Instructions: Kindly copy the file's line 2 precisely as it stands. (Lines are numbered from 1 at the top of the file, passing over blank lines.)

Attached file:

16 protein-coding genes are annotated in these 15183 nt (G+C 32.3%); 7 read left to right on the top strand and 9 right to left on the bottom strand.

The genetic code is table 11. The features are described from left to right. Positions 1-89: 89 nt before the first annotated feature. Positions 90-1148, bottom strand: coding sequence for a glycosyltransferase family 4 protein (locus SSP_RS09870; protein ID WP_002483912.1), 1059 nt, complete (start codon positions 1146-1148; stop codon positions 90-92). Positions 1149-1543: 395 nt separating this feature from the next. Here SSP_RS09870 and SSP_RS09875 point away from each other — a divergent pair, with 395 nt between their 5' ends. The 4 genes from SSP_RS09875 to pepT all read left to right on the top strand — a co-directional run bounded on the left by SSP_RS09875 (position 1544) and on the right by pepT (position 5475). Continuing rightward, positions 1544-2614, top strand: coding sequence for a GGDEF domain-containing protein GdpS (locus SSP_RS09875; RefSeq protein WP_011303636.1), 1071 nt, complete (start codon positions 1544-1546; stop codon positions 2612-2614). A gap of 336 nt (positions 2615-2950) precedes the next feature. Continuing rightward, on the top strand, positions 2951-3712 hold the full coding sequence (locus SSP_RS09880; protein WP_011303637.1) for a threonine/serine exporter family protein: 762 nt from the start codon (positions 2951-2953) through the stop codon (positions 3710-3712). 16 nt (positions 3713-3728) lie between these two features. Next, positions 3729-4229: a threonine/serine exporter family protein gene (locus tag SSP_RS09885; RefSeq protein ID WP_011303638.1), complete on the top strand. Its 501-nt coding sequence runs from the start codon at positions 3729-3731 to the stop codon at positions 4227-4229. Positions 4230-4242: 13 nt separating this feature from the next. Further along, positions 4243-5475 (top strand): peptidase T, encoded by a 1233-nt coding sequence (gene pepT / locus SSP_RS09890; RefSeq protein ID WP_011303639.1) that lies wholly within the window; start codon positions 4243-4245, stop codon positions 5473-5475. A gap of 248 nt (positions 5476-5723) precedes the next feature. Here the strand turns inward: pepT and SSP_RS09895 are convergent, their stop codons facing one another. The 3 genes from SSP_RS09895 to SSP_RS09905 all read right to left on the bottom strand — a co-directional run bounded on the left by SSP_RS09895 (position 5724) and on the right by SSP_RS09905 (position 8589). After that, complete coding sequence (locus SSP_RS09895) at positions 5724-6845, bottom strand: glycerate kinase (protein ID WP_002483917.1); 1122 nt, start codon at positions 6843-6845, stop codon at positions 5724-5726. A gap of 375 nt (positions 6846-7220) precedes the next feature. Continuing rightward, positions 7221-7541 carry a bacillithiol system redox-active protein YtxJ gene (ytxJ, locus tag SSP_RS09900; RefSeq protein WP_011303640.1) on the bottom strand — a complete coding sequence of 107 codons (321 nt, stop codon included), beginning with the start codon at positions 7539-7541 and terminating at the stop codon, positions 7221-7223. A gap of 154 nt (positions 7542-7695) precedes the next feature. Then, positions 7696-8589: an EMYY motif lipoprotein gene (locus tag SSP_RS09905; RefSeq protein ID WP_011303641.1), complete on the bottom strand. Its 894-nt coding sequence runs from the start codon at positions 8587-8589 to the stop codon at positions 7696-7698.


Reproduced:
The genetic code is table 11. The features are described from left to right. Positions 1-89: 89 nt before the first annotated feature. Positions 90-1148, bottom strand: coding sequence for a glycosyltransferase family 4 protein (locus SSP_RS09870; protein ID WP_002483912.1), 1059 nt, complete (start codon positions 1146-1148; stop codon positions 90-92). Positions 1149-1543: 395 nt separating this feature from the next. Here SSP_RS09870 and SSP_RS09875 point away from each other — a divergent pair, with 395 nt between their 5' ends. The 4 genes from SSP_RS09875 to pepT all read left to right on the top strand — a co-directional run bounded on the left by SSP_RS09875 (position 1544) and on the right by pepT (position 5475). Continuing rightward, positions 1544-2614, top strand: coding sequence for a GGDEF domain-containing protein GdpS (locus SSP_RS09875; RefSeq protein WP_011303636.1), 1071 nt, complete (start codon positions 1544-1546; stop codon positions 2612-2614). A gap of 336 nt (positions 2615-2950) precedes the next feature. Continuing rightward, on the top strand, positions 2951-3712 hold the full coding sequence (locus SSP_RS09880; protein WP_011303637.1) for a threonine/serine exporter family protein: 762 nt from the start codon (positions 2951-2953) through the stop codon (positions 3710-3712). 16 nt (positions 3713-3728) lie between these two features. Next, positions 3729-4229: a threonine/serine exporter family protein gene (locus tag SSP_RS09885; RefSeq protein ID WP_011303638.1), complete on the top strand. Its 501-nt coding sequence runs from the start codon at positions 3729-3731 to the stop codon at positions 4227-4229. Positions 4230-4242: 13 nt separating this feature from the next. Further along, positions 4243-5475 (top strand): peptidase T, encoded by a 1233-nt coding sequence (gene pepT / locus SSP_RS09890; RefSeq protein ID WP_011303639.1) that lies wholly within the window; start codon positions 4243-4245, stop codon positions 5473-5475. A gap of 248 nt (positions 5476-5723) precedes the next feature. Here the strand turns inward: pepT and SSP_RS09895 are convergent, their stop codons facing one another. The 3 genes from SSP_RS09895 to SSP_RS09905 all read right to left on the bottom strand — a co-directional run bounded on the left by SSP_RS09895 (position 5724) and on the right by SSP_RS09905 (position 8589). After that, complete coding sequence (locus SSP_RS09895) at positions 5724-6845, bottom strand: glycerate kinase (protein ID WP_002483917.1); 1122 nt, start codon at positions 6843-6845, stop codon at positions 5724-5726. A gap of 375 nt (positions 6846-7220) precedes the next feature. Continuing rightward, positions 7221-7541 carry a bacillithiol system redox-active protein YtxJ gene (ytxJ, locus tag SSP_RS09900; RefSeq protein WP_011303640.1) on the bottom strand — a complete coding sequence of 107 codons (321 nt, stop codon included), beginning with the start codon at positions 7539-7541 and terminating at the stop codon, positions 7221-7223. A gap of 154 nt (positions 7542-7695) precedes the next feature. Then, positions 7696-8589: an EMYY motif lipoprotein gene (locus tag SSP_RS09905; RefSeq protein ID WP_011303641.1), complete on the bottom strand. Its 894-nt coding sequence runs from the start codon at positions 8587-8589 to the stop codon at positions 7696-7698.